A South Carolina Army trainee charged with hijacking a school bus full of children earlier this month is likely to face new charges after making failed attempts to escape law enforcement custody, as new details show the children thwarted any further attack with their repeated questions, according to officials and a recent report.
The day after his hijacking arrest, Jovan Collazo assaulted a guard at the Richland County jail and tried to escape, Richland County Sheriff Leon Lott told The State newspaper. Collazo, 23, broke his ankle during that incident and was taken to a hospital, from which he also tried to escape, Lott said.
“We have additional charges that we’ll eventually be placing on him,” Lott told the newspaper.
According to an incident report Lott read to the paper, Collazo was being moved to a restraint chair when he pushed a guard away, ran for a door, then up the stairs to a higher floor. From a railing, Collazo jumped to the floor below, landing on his feet and then his side, the report said.
This image released by the Richland County, S.C., Sheriff’s Department, shows Jovan Collazo, an Army trainee, who was arrested and charged with dozens of crimes after authorities say he boarded a South Carolina school bus with a gun Thursday, May 6, 2021, and held the driver and elementary students hostage before letting them off the bus. (Richland County Sheriff’s Department via AP)
Fielding Pringle, Collazo’s defense attorney, told the paper Thursday her client was not trying to escape during the incident, which happened while he was handcuffed, on suicide watch and unclothed.
“People who are thinking clearly and normally do not run around jail dorms completely naked with their hands cuffed behind their back, running into locked steel doors and jumping from the second tier to the floor below,” Pringle said.
Collazo has been in jail since his arrest on two dozen charges, including 19 counts of kidnapping. According to authorities said then that Collazo — a trainee at Fort Jackson, the U.S. Army’s largest basic training facility, in Columbia — ran from the post with an Army-issued M4 rifle.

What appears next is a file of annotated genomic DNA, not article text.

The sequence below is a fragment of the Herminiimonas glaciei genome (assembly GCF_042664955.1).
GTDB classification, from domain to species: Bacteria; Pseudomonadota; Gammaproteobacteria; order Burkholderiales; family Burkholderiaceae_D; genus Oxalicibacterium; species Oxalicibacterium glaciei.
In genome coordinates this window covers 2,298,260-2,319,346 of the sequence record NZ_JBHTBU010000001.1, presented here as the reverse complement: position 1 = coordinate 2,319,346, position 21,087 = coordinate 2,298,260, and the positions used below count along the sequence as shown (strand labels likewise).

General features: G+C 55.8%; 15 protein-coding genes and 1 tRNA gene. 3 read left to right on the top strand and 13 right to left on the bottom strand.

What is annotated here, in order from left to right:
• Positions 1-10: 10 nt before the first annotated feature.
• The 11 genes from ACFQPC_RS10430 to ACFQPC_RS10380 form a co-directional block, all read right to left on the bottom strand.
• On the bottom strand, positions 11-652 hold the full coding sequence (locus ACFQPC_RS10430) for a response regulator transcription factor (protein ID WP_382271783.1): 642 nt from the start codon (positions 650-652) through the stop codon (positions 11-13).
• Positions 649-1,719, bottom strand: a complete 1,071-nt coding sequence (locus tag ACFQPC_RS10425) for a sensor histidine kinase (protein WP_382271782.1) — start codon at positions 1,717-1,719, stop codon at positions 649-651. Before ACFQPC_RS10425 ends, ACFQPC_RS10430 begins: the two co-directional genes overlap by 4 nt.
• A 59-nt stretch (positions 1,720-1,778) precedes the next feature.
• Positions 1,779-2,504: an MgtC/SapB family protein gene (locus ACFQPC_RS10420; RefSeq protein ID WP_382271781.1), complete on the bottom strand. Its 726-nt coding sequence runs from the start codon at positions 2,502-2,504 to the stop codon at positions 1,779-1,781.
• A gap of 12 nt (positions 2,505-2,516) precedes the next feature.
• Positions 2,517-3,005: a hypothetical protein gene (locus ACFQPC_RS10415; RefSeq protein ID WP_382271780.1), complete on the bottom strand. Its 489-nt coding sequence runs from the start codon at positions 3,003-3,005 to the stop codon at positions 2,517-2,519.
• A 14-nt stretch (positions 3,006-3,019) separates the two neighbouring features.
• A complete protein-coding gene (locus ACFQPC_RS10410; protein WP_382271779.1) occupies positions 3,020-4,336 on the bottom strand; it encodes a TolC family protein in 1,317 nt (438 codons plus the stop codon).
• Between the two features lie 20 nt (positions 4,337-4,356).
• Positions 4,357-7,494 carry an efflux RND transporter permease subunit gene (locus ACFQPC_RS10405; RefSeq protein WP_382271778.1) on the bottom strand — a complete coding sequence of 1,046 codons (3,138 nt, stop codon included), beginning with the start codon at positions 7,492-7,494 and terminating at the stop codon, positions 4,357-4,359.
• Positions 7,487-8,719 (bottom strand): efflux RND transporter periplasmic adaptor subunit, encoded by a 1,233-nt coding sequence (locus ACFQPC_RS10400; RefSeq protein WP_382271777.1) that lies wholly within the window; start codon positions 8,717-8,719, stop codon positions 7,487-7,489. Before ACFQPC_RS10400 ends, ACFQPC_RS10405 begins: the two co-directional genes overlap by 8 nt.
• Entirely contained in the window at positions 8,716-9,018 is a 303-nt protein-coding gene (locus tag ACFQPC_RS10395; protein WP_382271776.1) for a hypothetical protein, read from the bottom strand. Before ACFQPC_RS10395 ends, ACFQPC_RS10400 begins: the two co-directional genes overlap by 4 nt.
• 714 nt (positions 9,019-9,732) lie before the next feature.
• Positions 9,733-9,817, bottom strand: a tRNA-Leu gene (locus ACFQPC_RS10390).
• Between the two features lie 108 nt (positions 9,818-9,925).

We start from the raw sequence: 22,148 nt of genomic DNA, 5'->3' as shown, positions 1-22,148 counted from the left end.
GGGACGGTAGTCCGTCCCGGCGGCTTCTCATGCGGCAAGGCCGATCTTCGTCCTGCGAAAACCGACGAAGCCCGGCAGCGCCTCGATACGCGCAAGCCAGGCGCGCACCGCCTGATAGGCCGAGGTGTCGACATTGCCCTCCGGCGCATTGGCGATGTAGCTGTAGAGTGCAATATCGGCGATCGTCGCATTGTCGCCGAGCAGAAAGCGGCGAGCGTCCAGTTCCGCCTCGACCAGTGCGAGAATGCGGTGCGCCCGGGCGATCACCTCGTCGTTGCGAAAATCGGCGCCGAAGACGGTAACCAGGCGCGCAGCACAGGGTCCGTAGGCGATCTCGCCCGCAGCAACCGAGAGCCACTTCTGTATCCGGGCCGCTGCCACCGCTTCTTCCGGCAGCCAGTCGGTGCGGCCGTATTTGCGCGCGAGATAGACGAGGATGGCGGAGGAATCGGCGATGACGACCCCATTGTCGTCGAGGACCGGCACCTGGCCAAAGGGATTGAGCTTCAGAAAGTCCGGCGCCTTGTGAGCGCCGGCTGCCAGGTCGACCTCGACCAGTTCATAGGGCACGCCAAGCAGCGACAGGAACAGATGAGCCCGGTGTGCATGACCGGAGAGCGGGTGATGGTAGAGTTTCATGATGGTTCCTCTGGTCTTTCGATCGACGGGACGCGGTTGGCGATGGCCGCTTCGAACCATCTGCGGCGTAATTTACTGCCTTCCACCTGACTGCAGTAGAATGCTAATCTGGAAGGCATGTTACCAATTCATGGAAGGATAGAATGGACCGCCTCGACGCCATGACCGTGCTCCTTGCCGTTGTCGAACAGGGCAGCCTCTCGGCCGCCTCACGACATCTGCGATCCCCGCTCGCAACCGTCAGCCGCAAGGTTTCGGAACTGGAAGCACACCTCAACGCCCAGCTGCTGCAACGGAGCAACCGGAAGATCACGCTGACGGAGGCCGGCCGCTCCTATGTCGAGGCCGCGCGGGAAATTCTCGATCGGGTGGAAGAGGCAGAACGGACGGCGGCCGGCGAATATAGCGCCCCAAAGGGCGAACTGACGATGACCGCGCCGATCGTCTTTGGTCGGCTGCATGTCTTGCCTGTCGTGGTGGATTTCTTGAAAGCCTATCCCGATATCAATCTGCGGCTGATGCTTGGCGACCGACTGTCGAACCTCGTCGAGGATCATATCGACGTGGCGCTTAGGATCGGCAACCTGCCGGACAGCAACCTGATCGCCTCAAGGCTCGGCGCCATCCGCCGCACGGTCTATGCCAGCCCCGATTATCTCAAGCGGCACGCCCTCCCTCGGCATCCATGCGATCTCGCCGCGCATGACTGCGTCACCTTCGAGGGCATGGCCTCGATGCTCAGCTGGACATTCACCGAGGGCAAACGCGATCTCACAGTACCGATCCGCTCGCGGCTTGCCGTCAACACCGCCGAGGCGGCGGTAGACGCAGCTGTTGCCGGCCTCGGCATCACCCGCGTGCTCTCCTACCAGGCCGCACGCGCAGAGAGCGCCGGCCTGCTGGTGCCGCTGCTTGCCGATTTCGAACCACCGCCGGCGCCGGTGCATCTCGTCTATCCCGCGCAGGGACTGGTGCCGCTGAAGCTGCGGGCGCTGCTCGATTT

Collazo went to a nearby bus stop where children were waiting to be taken to Forest Lake Elementary School, boarded the bus, but told the driver he did not want to hurt anyone, just to be driven to the next town, authorities said.
Some of the 18 students on the bus used cellphones to let parents know what was happening, Lott said. After some of the children asked repeatedly if Collazo planned to hurt them or the driver, the trainee “got a little frustrated” and ordered the bus stopped, allowing the driver and children to get off, Lott said.
Speaking to ABC’s “Good Morning America” earlier this week, Kenneth Corbin, who was driving the bus at the time, agreed, and credited the children with cutting the terrifying incident short.
Corbin said Collazo ordered all of the kids to move to seats in the front of the bus. But the seating change prompted questions from the students, especially the younger children, Corbin said.
“The kids were the ones that actually got the gentleman off of the bus and they pretty much had my back as much as my concerns were with them,” Corbin told GMA. “At the end when they started questioning him, it seemed to have frustrated him because his main objective were to get to the next town, but I think we were only on the road about four miles and he just got frustrated with the questions and just told me to stop the bus and get off. All y’all get off now.”
Corbin continued: “They asked him, ‘Why are you doing this?’ He never did have an answer for this one. They asked, was he going to hurt them? He said, ‘No.’ They asked, ‘Are you going to hurt our bus driver?’ He said, ‘No. I’m going to put you off the bus’ … He sensed more questions coming and I guess something clicked in his mind and he said enough is enough already, and he told me to stop the bus, and just get off.”
Collazo drove the bus several miles before abandoning it, with the rifle inside. Spotted by deputies, he was arrested without incident, according to the sheriff.
The South Carolina Department of Education later recognized Corbin “for his heroic efforts that kept students aboard his bus safe and out of harms way.”
Fox New’ Emmett Jones contributed to this report, as well as The Associated Press.